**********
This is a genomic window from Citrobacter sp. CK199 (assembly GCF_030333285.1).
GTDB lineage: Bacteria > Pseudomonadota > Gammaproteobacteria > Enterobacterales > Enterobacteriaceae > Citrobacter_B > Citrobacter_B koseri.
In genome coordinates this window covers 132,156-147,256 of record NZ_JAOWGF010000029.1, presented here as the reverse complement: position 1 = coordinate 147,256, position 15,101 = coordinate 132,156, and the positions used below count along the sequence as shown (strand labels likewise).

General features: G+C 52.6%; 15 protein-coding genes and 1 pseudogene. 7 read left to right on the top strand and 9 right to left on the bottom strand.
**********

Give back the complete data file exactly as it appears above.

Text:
This is a genomic window from Citrobacter sp. CK199 (assembly GCF_030333285.1).
GTDB lineage: Bacteria > Pseudomonadota > Gammaproteobacteria > Enterobacterales > Enterobacteriaceae > Citrobacter_B > Citrobacter_B koseri.
In genome coordinates this window covers 132,156-147,256 of record NZ_JAOWGF010000029.1, presented here as the reverse complement: position 1 = coordinate 147,256, position 15,101 = coordinate 132,156, and the positions used below count along the sequence as shown (strand labels likewise).

General features: G+C 52.6%; 15 protein-coding genes and 1 pseudogene. 7 read left to right on the top strand and 9 right to left on the bottom strand.